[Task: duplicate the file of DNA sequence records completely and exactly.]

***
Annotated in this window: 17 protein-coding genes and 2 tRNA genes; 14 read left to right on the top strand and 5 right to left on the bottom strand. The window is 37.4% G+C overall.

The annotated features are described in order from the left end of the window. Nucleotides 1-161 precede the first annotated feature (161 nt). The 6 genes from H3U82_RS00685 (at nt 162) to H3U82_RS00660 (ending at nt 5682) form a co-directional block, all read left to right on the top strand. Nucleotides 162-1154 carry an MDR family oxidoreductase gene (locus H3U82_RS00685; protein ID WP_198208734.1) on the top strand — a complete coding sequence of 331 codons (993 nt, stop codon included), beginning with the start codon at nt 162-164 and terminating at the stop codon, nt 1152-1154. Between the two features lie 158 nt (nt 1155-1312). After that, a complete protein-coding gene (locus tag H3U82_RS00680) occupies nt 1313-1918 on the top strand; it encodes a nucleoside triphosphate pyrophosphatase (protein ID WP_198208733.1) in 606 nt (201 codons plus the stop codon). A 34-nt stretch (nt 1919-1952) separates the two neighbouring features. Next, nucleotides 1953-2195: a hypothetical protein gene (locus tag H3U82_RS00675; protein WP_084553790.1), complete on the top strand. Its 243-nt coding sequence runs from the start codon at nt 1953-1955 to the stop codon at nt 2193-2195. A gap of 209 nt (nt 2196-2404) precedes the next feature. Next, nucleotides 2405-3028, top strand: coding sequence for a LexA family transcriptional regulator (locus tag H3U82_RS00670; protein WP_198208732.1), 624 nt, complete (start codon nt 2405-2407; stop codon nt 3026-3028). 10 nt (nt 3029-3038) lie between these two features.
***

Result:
Annotated in this window: 17 protein-coding genes and 2 tRNA genes; 14 read left to right on the top strand and 5 right to left on the bottom strand. The window is 37.4% G+C overall.

The annotated features are described in order from the left end of the window. Nucleotides 1-161 precede the first annotated feature (161 nt). The 6 genes from H3U82_RS00685 (at nt 162) to H3U82_RS00660 (ending at nt 5682) form a co-directional block, all read left to right on the top strand. Nucleotides 162-1154 carry an MDR family oxidoreductase gene (locus H3U82_RS00685; protein ID WP_198208734.1) on the top strand — a complete coding sequence of 331 codons (993 nt, stop codon included), beginning with the start codon at nt 162-164 and terminating at the stop codon, nt 1152-1154. Between the two features lie 158 nt (nt 1155-1312). After that, a complete protein-coding gene (locus tag H3U82_RS00680) occupies nt 1313-1918 on the top strand; it encodes a nucleoside triphosphate pyrophosphatase (protein ID WP_198208733.1) in 606 nt (201 codons plus the stop codon). A 34-nt stretch (nt 1919-1952) separates the two neighbouring features. Next, nucleotides 1953-2195: a hypothetical protein gene (locus tag H3U82_RS00675; protein WP_084553790.1), complete on the top strand. Its 243-nt coding sequence runs from the start codon at nt 1953-1955 to the stop codon at nt 2193-2195. A gap of 209 nt (nt 2196-2404) precedes the next feature. Next, nucleotides 2405-3028, top strand: coding sequence for a LexA family transcriptional regulator (locus tag H3U82_RS00670; protein WP_198208732.1), 624 nt, complete (start codon nt 2405-2407; stop codon nt 3026-3028). 10 nt (nt 3029-3038) lie between these two features.